Therakiel the Bright, presumably a servant of God from Heavenly Jerusalem, is originally from Elysium. In the war between God and the Light-Bringer (who would eventually set up shop in the Netherworld), Therakiel believed that the war was flawed (for whatever reason). Much like Azrael in the movie Dogma (who also refused to fight for God), Therakiel was exiled to Earth. He became bitter, and rightfully so: He was pretty unjustly punished, after all. His story is a bit more tragic and a bit less melodrama than one might expect from playing through the story arc, although this view requires one to read between the lines a bit. Either way, his bitterness leads to a desire for revenge on both parties, culminating in the Vibora Bay crisis.
The Netherworld represents all of the human ideas about evil. The various planes of the Netherworld include the typical Christian Hell as well as the Abyss, the Nine Hells, Niflheim and Muspellheim, and many more. Because humans have a lot more ideas about evil than they do about good, there are a metric ton of planes in the Netherworld. Like angels, demons are bound to their specific origin plane and draw power from it. Also like angels, demons can't be killed by traditional means. The typical Netherworld god is called an archfiend or archdemon and is limited by the Ban like any other god.
Unlike the separate Elysium planes, the Netherworld planes are woven together in a kind of mishmash fashion. It's possible to "walk" from Dante's Inferno to Pandemonium, for instance, although such a feat is generally pretty dangerous. While it is possible for some Netherworld planes to be more stable and secure, this is not the norm. Most Netherworld planes are extremely easy to enter (to catch unwary souls!) but very hard to leave without outside assistance.
The Land of Legends, sometimes referred to as "the fey planes," is where mortal thoughts about fantasy come from. The subdivider between "fantasy" worlds versus "good" or "evil" worlds is kind of nebulous. For instance, Asgard is in in the Land of Legends, while Niflheim is in the Netherworld. Don't ask me how this works; I don't make this stuff up.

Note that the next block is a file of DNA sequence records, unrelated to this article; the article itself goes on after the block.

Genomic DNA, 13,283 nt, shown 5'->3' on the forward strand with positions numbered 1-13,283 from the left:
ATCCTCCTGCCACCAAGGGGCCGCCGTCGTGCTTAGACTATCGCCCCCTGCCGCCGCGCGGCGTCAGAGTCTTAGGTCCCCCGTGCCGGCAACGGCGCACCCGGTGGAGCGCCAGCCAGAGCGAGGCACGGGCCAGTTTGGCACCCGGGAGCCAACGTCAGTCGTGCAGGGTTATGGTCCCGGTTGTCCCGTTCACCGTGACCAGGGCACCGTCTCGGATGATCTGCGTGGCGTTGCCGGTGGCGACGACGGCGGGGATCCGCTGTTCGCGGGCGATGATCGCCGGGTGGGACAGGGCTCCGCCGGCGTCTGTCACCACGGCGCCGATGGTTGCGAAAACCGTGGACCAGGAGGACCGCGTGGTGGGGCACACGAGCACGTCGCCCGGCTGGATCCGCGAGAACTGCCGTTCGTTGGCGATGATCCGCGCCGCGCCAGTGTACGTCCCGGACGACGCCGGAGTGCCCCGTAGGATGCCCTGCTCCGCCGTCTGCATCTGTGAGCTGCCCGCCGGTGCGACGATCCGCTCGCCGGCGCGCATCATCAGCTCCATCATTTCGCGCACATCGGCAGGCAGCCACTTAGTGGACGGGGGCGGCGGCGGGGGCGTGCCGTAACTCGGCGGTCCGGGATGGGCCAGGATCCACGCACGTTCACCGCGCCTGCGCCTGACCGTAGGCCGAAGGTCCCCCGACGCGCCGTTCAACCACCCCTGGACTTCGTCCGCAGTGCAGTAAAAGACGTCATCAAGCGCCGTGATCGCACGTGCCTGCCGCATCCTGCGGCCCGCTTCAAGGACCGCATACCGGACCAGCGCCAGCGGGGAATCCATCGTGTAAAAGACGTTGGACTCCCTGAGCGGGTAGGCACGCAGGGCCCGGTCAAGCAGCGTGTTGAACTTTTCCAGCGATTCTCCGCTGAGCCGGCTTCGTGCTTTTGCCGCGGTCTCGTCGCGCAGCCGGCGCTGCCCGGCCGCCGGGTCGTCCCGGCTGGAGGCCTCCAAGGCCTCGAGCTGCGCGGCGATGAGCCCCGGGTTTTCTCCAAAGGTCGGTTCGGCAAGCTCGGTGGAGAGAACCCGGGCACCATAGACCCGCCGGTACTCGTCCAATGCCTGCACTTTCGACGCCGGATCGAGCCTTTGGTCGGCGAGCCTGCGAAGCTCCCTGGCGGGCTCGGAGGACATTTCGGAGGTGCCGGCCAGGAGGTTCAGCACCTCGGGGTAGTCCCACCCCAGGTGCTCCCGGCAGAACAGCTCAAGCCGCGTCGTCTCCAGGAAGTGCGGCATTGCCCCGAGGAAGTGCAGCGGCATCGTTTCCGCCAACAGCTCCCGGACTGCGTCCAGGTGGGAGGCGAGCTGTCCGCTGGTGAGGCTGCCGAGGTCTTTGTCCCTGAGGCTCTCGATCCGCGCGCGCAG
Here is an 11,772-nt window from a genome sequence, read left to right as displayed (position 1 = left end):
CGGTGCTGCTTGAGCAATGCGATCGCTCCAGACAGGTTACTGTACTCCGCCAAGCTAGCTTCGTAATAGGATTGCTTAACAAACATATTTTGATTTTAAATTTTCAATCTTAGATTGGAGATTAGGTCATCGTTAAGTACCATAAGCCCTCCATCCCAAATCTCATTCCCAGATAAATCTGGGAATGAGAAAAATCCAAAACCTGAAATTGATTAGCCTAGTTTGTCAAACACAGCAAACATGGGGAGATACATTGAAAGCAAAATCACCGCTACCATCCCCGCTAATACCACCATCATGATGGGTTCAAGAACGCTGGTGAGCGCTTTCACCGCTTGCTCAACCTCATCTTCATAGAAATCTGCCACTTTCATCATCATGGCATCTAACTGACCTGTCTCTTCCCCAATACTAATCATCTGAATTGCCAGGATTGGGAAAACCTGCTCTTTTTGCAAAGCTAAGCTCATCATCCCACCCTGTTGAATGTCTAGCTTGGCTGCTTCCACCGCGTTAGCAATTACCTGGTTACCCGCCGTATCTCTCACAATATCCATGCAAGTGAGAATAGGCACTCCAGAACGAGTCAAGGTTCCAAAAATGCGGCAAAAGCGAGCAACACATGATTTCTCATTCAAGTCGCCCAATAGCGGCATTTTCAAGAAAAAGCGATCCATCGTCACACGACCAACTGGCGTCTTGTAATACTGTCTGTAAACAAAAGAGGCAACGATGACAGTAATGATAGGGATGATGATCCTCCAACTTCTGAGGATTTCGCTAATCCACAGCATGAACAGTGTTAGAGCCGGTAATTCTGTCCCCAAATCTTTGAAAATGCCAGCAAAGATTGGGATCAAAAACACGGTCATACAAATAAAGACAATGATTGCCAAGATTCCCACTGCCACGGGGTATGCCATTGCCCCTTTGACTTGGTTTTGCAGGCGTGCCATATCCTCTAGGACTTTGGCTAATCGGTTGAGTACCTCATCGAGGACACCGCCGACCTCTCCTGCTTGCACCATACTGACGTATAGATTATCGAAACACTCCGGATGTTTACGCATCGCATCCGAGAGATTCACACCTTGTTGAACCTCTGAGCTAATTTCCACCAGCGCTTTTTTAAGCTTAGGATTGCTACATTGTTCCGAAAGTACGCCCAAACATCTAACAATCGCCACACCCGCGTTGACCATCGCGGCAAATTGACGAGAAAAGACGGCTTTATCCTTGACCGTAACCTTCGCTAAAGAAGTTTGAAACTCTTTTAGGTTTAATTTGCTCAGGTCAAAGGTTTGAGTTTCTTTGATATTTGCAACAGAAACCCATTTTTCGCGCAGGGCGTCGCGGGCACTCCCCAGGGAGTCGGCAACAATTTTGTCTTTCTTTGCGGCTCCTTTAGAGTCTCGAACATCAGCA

Most of the fey planes are wild and random. If it belongs on a Disneyland ride, it's probably in the Land of Legends. There is a plane where Cowboys-and-Indians is a real way of life (complete with shootouts, magic, and nobody ever really winning). Modern-day fantasy beliefs probably also extend other realms in the Land of Legends to pirates and ninjas or plants and zombies.
Most real mythologies also find a place here. Although there are some realms like Ma'at that fit in more ethical directions, places like Mount Olympus and Asgard are in the Land of Legends. In fact, CO elves tightly follow Norse mythology (since that's where they were first "invented") -- making the Poetic Edda required reading for anyone wanting to play an elf or dwarf.
The fey planes follow their own rules. In Elysium or the Netherworld the laws of physics generally suit the desires of the particular god ruling there, but in fey realms the laws of physics can usually be described as random. On some worlds, lethal weapons might not work. On others, you might not be able to do anything unless Simon says you can. On other worlds, you might not age, or time might not pass... unless the fey king of that realm allows it.
The one thing true of all fey realms is that visitors are railroaded. While characters might be able to solve problems in unusual ways, the magic of the Land of Legends generally forces anyone visiting to solve them. If heroes stranded there wish to explore, they'll find that they generally all end up in the same place -- at that same bridge with the troll underneath it.
The final realm in the Quaternion is Babylon. Babylon represents sentient life's ideas about reality, including the past, present, and future. What separates Babylon from the real world is twofold; first, it includes both past and future ideas, and second, it only includes ideas. Because Babylon is a reflection of the real world, it is somewhat self-aware. Residents of Babylon know that there's a real world on the other side of the mirror (so to speak) and that they are reflections of it.
Because Babylon represents ideas about the real world, things that we think might be real are real in Babylon. This includes urban legends, the Illuminati, and other "real world" fantasies.
Babylon exists as a single interconnected plane, with many districts that embody different cities, both real and imaginary. Although it's not covered in the rulebooks, presumably there are other Babylons (likely named differently) for alien cultures within the Champions mythos.
Although I don't have space to go into further detail (that's just the Quaternion!), you can read a lot more in the Mystic World sourcebook -- a great resource for anyone interested in extradimensional creatures or magical heroes in general.
When he's not touring the streets of Millennium City or rolling mooks in Vibora Bay, Patrick Mackey goes Behind the Mask to bring you the nitty-gritty of the superhero world every Thursday. Whether it's expert analysis of Champions Online's game mechanics or his chronicled hatred of roleplaying vampires, Patrick holds nothing back.